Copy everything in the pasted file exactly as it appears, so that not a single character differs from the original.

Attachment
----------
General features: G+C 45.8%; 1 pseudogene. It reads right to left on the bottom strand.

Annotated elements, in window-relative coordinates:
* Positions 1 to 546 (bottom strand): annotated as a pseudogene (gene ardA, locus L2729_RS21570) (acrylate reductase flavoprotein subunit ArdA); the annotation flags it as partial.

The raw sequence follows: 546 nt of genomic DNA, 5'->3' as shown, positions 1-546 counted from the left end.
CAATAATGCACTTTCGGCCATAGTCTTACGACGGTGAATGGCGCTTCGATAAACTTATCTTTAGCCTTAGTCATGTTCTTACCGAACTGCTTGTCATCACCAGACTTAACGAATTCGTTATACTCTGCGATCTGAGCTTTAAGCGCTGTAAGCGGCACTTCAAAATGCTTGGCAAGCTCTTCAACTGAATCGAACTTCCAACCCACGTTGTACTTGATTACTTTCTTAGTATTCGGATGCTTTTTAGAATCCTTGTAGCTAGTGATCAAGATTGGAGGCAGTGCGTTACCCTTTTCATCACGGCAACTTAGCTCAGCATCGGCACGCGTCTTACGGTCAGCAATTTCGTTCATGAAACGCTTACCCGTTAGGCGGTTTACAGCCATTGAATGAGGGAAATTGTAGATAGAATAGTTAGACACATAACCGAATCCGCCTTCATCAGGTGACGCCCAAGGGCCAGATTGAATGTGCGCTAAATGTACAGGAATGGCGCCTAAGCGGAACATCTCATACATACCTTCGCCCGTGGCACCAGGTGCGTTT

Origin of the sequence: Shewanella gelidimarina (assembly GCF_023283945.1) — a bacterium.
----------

General features: G+C 45.8%; 1 pseudogene. It reads right to left on the bottom strand.

Annotated elements, in window-relative coordinates:
* Positions 1 to 546 (bottom strand): annotated as a pseudogene (gene ardA, locus L2729_RS21570) (acrylate reductase flavoprotein subunit ArdA); the annotation flags it as partial.

The raw sequence follows: 546 nt of genomic DNA, 5'->3' as shown, positions 1-546 counted from the left end.
CAATAATGCACTTTCGGCCATAGTCTTACGACGGTGAATGGCGCTTCGATAAACTTATCTTTAGCCTTAGTCATGTTCTTACCGAACTGCTTGTCATCACCAGACTTAACGAATTCGTTATACTCTGCGATCTGAGCTTTAAGCGCTGTAAGCGGCACTTCAAAATGCTTGGCAAGCTCTTCAACTGAATCGAACTTCCAACCCACGTTGTACTTGATTACTTTCTTAGTATTCGGATGCTTTTTAGAATCCTTGTAGCTAGTGATCAAGATTGGAGGCAGTGCGTTACCCTTTTCATCACGGCAACTTAGCTCAGCATCGGCACGCGTCTTACGGTCAGCAATTTCGTTCATGAAACGCTTACCCGTTAGGCGGTTTACAGCCATTGAATGAGGGAAATTGTAGATAGAATAGTTAGACACATAACCGAATCCGCCTTCATCAGGTGACGCCCAAGGGCCAGATTGAATGTGCGCTAAATGTACAGGAATGGCGCCTAAGCGGAACATCTCATACATACCTTCGCCCGTGGCACCAGGTGCGTTT

Origin of the sequence: Shewanella gelidimarina (assembly GCF_023283945.1) — a bacterium.